"A new approach to the analysis of genotypic adaptation and genotype x environment interactions" and "A comparison of methods of analysis of GxE interactions and adaptation responses in a large data set" Proc Int. Congr. Soc. Advances of Breeding Res. in Asia & Oceania, 3d(v.1):16-22 and 41-46, 1977. (With R. Eisemann, I.DeLacy and D.Byth*).

Works in progress and selected presentations

"Notes towards guidelines about specific situations and specific ways in which specific technologies are of significant pedagogical benefit, " submitted to Connexions.
Although I use a variety of technologies in my teaching, I had not articulated my philosophy until I had to teach teachers about computers and education. I did not find a text that I resonated with and during the first semester began to develop my own guidelines. I cannot claim much success getting students to address my guidelines or to articulate their own pedagogical rationale for using computers. For the start of the second semester, I prepared a typically didactic powerpoint presentation to try to set the terms for the course. The collapse of the internet stockmarket bubble helped to create more space for critical thinking about the use of technology, but still I was not very successful in keeping students' sights on the education side of computers in education. I look forward to hearing thoughts from ISETA members about the comparison and guidelines to follow.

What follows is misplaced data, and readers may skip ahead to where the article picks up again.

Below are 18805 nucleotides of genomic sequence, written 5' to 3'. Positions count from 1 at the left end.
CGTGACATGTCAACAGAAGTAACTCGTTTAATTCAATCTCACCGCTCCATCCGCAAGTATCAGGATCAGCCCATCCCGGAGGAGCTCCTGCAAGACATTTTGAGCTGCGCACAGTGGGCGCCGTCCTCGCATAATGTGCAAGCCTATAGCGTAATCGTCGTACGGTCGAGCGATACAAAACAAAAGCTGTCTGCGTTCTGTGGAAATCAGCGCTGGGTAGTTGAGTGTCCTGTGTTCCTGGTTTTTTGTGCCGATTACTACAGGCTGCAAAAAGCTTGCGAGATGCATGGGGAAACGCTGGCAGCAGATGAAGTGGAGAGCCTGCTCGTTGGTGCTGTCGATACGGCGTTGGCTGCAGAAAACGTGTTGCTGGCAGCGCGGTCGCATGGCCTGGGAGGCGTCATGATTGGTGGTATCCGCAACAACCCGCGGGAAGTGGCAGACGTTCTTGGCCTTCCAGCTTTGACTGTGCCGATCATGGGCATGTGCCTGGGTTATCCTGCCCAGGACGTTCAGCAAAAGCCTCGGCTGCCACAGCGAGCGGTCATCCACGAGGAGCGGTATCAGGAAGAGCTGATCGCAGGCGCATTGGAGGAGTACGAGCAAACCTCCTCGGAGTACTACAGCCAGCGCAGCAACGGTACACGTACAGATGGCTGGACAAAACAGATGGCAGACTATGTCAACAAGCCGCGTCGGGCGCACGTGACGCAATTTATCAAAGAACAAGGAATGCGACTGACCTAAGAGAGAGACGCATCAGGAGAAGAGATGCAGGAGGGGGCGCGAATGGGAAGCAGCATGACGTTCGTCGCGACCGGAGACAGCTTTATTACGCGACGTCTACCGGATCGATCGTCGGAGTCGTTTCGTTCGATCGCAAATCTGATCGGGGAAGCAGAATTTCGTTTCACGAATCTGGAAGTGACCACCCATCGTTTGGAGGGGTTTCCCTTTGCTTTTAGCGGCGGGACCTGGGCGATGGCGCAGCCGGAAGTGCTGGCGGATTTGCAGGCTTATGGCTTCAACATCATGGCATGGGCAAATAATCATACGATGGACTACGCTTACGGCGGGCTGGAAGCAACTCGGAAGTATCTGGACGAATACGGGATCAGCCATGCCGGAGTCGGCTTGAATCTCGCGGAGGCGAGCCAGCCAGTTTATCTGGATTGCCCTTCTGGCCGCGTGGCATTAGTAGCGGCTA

"Fostering critical thinking through attention to the inter- and intrapersonal," Center for Excellence in Teaching and Writing, Oregon State University, February 2001.

In this two-hour workshop participants will be able to explore three teaching/learning themes:
i) Critical thinking as a personal journey into unknown areas or where one sees known areas in new light;
ii) Clearing mental space so that thoughts about an issue in question can emerge that had been below the surface of our attention; and
iii) Respect for the variety of perspectives, styles of learning, and dispositions for critical thinking.

"The hidden complexity of simple models, or Why theorists of all kinds should be troubled by unmodeled variables having dynamical lives of their own, " For T. Auerbach (ed.), Complexities Of Life: Ecology, Society and Health